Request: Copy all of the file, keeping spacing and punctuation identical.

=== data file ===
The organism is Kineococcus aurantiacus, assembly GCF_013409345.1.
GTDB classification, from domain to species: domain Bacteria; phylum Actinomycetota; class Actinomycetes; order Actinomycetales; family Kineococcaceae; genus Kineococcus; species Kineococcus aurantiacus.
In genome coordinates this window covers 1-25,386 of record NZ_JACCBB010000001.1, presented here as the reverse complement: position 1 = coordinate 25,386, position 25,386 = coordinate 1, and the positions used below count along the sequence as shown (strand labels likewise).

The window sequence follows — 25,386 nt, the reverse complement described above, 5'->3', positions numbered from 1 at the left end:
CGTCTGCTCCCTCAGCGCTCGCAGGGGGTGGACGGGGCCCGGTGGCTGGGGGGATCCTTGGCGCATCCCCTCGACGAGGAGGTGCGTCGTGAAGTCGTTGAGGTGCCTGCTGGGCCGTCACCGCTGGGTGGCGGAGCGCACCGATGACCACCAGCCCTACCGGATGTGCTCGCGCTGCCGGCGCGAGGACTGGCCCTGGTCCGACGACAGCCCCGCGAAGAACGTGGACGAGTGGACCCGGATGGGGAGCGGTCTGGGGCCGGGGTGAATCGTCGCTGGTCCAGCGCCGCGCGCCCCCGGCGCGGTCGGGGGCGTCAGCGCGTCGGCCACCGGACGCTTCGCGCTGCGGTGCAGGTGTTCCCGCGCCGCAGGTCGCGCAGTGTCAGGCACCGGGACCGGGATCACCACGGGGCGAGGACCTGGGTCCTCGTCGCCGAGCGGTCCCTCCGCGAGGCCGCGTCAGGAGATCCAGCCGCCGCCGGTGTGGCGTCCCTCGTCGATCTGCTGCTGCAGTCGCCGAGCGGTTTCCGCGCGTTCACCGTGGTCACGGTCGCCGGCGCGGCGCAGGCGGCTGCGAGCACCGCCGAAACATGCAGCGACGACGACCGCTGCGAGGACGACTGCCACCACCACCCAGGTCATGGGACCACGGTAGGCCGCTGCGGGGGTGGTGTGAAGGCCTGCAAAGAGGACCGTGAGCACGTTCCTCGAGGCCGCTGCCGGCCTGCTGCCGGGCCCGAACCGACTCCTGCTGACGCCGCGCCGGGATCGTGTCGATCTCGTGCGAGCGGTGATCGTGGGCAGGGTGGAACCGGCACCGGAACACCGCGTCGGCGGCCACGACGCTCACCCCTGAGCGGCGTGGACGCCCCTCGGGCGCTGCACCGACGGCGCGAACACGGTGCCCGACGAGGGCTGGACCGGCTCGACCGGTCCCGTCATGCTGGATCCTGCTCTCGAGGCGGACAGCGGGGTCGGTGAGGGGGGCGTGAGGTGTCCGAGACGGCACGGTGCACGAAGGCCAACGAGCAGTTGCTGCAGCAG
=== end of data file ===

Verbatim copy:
The organism is Kineococcus aurantiacus, assembly GCF_013409345.1.
GTDB classification, from domain to species: domain Bacteria; phylum Actinomycetota; class Actinomycetes; order Actinomycetales; family Kineococcaceae; genus Kineococcus; species Kineococcus aurantiacus.
In genome coordinates this window covers 1-25,386 of record NZ_JACCBB010000001.1, presented here as the reverse complement: position 1 = coordinate 25,386, position 25,386 = coordinate 1, and the positions used below count along the sequence as shown (strand labels likewise).

The window sequence follows — 25,386 nt, the reverse complement described above, 5'->3', positions numbered from 1 at the left end:
CGTCTGCTCCCTCAGCGCTCGCAGGGGGTGGACGGGGCCCGGTGGCTGGGGGGATCCTTGGCGCATCCCCTCGACGAGGAGGTGCGTCGTGAAGTCGTTGAGGTGCCTGCTGGGCCGTCACCGCTGGGTGGCGGAGCGCACCGATGACCACCAGCCCTACCGGATGTGCTCGCGCTGCCGGCGCGAGGACTGGCCCTGGTCCGACGACAGCCCCGCGAAGAACGTGGACGAGTGGACCCGGATGGGGAGCGGTCTGGGGCCGGGGTGAATCGTCGCTGGTCCAGCGCCGCGCGCCCCCGGCGCGGTCGGGGGCGTCAGCGCGTCGGCCACCGGACGCTTCGCGCTGCGGTGCAGGTGTTCCCGCGCCGCAGGTCGCGCAGTGTCAGGCACCGGGACCGGGATCACCACGGGGCGAGGACCTGGGTCCTCGTCGCCGAGCGGTCCCTCCGCGAGGCCGCGTCAGGAGATCCAGCCGCCGCCGGTGTGGCGTCCCTCGTCGATCTGCTGCTGCAGTCGCCGAGCGGTTTCCGCGCGTTCACCGTGGTCACGGTCGCCGGCGCGGCGCAGGCGGCTGCGAGCACCGCCGAAACATGCAGCGACGACGACCGCTGCGAGGACGACTGCCACCACCACCCAGGTCATGGGACCACGGTAGGCCGCTGCGGGGGTGGTGTGAAGGCCTGCAAAGAGGACCGTGAGCACGTTCCTCGAGGCCGCTGCCGGCCTGCTGCCGGGCCCGAACCGACTCCTGCTGACGCCGCGCCGGGATCGTGTCGATCTCGTGCGAGCGGTGATCGTGGGCAGGGTGGAACCGGCACCGGAACACCGCGTCGGCGGCCACGACGCTCACCCCTGAGCGGCGTGGACGCCCCTCGGGCGCTGCACCGACGGCGCGAACACGGTGCCCGACGAGGGCTGGACCGGCTCGACCGGTCCCGTCATGCTGGATCCTGCTCTCGAGGCGGACAGCGGGGTCGGTGAGGGGGGCGTGAGGTGTCCGAGACGGCACGGTGCACGAAGGCCAACGAGCAGTTGCTGCAGCAG